Study protocol: developing a decision system for inclusive housing: applying a systematic, mixed-method quasiexperimental design
Heidi Zeeman, Elizabeth Kendall, Jennifer A. Whitty, Courtney J. Wright, Clare Townsend, Dianne Smith, Ali Lakhani & Samantha Kennerley
Identifying the housing preferences of people with complex disabilities is a much needed, but under-developed area of practice and scholarship. Despite the recognition that housing is a social determinant of health and quality of life, there is an absence of empirical methodologies that can practically and systematically involve consumers in this complex service delivery and housing design market. A rigorous process for making effective and consistent development decisions is needed to ensure resources are used effectively and the needs of consumers with complex disability are properly met.
This 3-year project aims to identify how the public and private housing market in Australia can better respond to the needs of people with complex disabilities whilst simultaneously achieving key corporate objectives. First, using the Customer Relationship Management framework, qualitative (Nominal Group Technique) and quantitative (Discrete Choice Experiment) methods will be used to quantify the housing preferences of consumers and their carers. A systematic mixed-method, quasi-experimental design will then be used to quantify the development priorities of other key stakeholders (e.g., architects, developers, Government housing services etc.) in relation to inclusive housing for people with complex disabilities. Stakeholders randomly assigned to Group 1 (experimental group) will participate in a series of focus groups employing Analytical Hierarchical Process (AHP) methodology. Stakeholders randomly assigned to Group 2 (control group) will participate in focus groups employing existing decision making processes to inclusive housing development (e.g., Risk, Opportunity, Cost, Benefit considerations). Using comparative stakeholder analysis, this research design will enable the AHP methodology (a proposed tool to guide inclusive housing development decisions) to be tested.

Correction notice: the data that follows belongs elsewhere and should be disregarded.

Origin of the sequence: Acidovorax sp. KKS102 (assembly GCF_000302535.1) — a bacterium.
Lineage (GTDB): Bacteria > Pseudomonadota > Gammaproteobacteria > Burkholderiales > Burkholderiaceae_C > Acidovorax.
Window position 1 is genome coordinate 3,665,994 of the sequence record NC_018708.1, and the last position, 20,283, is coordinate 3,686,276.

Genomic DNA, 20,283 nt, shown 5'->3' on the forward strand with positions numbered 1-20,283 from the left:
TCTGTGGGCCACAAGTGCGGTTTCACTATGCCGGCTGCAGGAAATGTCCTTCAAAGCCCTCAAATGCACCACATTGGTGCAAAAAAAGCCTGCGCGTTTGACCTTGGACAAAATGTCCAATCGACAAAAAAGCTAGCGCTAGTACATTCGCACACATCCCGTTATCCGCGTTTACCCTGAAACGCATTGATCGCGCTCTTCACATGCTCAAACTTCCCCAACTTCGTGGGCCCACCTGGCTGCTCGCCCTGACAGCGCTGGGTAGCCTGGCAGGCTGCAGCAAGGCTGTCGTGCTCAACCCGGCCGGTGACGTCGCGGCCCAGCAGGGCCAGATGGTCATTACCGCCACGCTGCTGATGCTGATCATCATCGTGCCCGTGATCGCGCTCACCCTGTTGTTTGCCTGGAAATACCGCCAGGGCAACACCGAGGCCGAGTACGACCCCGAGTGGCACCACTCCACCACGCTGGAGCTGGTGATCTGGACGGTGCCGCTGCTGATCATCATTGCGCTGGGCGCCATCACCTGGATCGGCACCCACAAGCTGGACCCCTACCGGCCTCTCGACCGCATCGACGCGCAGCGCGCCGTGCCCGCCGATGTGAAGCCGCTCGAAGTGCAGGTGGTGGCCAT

It is anticipated that the findings of this study will enable stakeholders to incorporate consumer housing preferences into commercial decisions. Housing designers and developers will benefit from the creation of a parsimonious set of consumer-led housing preferences by which to make informed investments in future housing and contribute to future housing policy. The research design has not been applied in the Australian research context or elsewhere, and will provide a much needed blueprint for market investment to develop viable, consumer directed inclusive housing options for people with complex disability.
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